Say what you want about the Fox News Channel's Glenn Beck and his antics, but to give credit where credit is due, he exposed some disturbing language from the Obama administration's "Cash for Clunker" program Web site Cars.gov.
Beck on his July 31 program hosted a segment about the Car Allowance Rebate System (CARS) Web site, also known as "Cash for Clunkers" and demonstrated what a Web browser would encounter when logging on to the system.
"Here is Cars.gov. Let's say you go in, if I understand this right - I go in and I say, ‘I want to turn in my clunker.' The dealer goes to Cars.gov, and then they hit submit transaction. Here it says, ‘Privacy Act & Security Statement,' and you're just like, ‘Oh, it's the Privacy Act of 1974. Whatever, I agree. Now, this is how bad this system is."
However, once the Web operator proceeds beyond that point in the dealers section - the government has some very frightening language about what authority they have over your computer posted, as Beck reported. Ordinary consumers wouldn't encounter this warning, but the information contained in the dealer's computers might include theirs.
"A warning box comes up, and it says, ‘This application provides to the DoT CARS system. When logged on to the CARS system, your computer is considered a federal computer system and it is property of the United States government,'" Beck read. "‘Any and all uses of this system and all files on this system may be intercepted, monitored, recorded, copied, audited, inspected, and disclosed to authorized CARS, DoT and law enforcement personnel, as well as authorized officials of other agencies, both domestic and foreign.'"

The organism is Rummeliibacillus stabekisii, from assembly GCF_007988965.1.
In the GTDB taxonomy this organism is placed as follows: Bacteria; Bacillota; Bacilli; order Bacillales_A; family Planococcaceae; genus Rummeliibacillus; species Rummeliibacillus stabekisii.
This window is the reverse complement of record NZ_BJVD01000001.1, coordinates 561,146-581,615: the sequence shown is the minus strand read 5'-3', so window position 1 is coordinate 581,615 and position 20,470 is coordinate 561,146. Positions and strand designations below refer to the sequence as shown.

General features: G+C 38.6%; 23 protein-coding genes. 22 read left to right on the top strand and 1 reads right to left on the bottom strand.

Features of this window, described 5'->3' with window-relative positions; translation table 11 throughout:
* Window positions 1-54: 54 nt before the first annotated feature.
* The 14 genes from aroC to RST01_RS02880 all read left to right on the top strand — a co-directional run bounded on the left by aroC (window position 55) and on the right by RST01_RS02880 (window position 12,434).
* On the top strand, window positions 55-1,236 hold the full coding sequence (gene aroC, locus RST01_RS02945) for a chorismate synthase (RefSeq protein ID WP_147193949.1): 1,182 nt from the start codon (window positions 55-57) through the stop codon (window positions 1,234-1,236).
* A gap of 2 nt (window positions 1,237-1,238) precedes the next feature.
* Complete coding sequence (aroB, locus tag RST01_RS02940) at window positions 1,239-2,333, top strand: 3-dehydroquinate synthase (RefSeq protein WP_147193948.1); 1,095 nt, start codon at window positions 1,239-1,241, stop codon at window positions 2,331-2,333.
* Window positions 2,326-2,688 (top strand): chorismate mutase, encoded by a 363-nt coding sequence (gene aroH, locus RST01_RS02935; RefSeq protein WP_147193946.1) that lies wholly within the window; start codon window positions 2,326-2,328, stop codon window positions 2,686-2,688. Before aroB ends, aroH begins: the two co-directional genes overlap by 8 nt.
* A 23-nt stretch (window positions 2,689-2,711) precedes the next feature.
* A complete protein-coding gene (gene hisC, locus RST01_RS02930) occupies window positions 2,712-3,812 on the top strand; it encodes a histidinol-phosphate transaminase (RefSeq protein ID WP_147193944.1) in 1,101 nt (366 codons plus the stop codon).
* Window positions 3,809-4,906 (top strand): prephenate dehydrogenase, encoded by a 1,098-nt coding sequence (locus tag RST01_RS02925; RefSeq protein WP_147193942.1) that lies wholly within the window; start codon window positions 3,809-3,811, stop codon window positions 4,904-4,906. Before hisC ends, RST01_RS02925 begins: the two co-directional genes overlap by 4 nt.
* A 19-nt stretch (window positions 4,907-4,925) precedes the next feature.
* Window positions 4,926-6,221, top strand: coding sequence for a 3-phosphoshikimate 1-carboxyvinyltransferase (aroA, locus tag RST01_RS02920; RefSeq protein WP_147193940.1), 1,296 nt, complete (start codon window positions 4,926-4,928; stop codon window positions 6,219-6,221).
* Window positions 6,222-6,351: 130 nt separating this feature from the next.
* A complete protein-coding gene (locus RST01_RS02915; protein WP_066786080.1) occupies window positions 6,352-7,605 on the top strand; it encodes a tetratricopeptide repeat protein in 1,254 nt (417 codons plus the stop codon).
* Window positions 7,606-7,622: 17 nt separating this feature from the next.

"Good God almighty!" Beck said.
Kimberly Guilfoyle, a legal analyst for Fox News interpreted the language to mean the government has very broad authority over your computer - including the ability to seize personal and private information.
"Could it be any more broad or frightening?" Guilfoyle said. "Here you are trying to be a good citizen and make a charitable contribution, do something that's good and guess what - they are jumping right inside you, seizing all of your personal and private information and it's absolutely legal Glenn."
Guilfoyle also said legally the government can use Web software to track your computer any time they want once you've logged into the site.
"They can continue to track you basically forever," Guilfoyle said. "Once they've tapped into your system, and the government of course has like malware systems and tracking cookies - they can tap in any time they want."